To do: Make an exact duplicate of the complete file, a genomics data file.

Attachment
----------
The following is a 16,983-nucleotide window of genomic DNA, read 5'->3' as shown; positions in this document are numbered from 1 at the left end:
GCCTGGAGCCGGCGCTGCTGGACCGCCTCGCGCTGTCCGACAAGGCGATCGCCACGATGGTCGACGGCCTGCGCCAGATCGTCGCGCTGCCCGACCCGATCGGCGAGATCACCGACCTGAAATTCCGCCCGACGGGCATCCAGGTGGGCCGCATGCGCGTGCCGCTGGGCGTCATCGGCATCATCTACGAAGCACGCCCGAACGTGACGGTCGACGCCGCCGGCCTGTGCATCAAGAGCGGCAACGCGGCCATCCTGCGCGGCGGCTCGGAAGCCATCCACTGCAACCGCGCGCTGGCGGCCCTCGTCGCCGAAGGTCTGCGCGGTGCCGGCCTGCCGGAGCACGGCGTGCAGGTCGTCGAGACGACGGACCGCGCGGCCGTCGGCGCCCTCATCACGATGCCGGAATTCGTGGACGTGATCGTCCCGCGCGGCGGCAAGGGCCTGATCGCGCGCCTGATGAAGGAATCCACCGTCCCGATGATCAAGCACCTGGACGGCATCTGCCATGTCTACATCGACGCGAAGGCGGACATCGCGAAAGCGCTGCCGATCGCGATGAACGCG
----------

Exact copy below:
The following is a 16,983-nucleotide window of genomic DNA, read 5'->3' as shown; positions in this document are numbered from 1 at the left end:
GCCTGGAGCCGGCGCTGCTGGACCGCCTCGCGCTGTCCGACAAGGCGATCGCCACGATGGTCGACGGCCTGCGCCAGATCGTCGCGCTGCCCGACCCGATCGGCGAGATCACCGACCTGAAATTCCGCCCGACGGGCATCCAGGTGGGCCGCATGCGCGTGCCGCTGGGCGTCATCGGCATCATCTACGAAGCACGCCCGAACGTGACGGTCGACGCCGCCGGCCTGTGCATCAAGAGCGGCAACGCGGCCATCCTGCGCGGCGGCTCGGAAGCCATCCACTGCAACCGCGCGCTGGCGGCCCTCGTCGCCGAAGGTCTGCGCGGTGCCGGCCTGCCGGAGCACGGCGTGCAGGTCGTCGAGACGACGGACCGCGCGGCCGTCGGCGCCCTCATCACGATGCCGGAATTCGTGGACGTGATCGTCCCGCGCGGCGGCAAGGGCCTGATCGCGCGCCTGATGAAGGAATCCACCGTCCCGATGATCAAGCACCTGGACGGCATCTGCCATGTCTACATCGACGCGAAGGCGGACATCGCGAAAGCGCTGCCGATCGCGATGAACGCG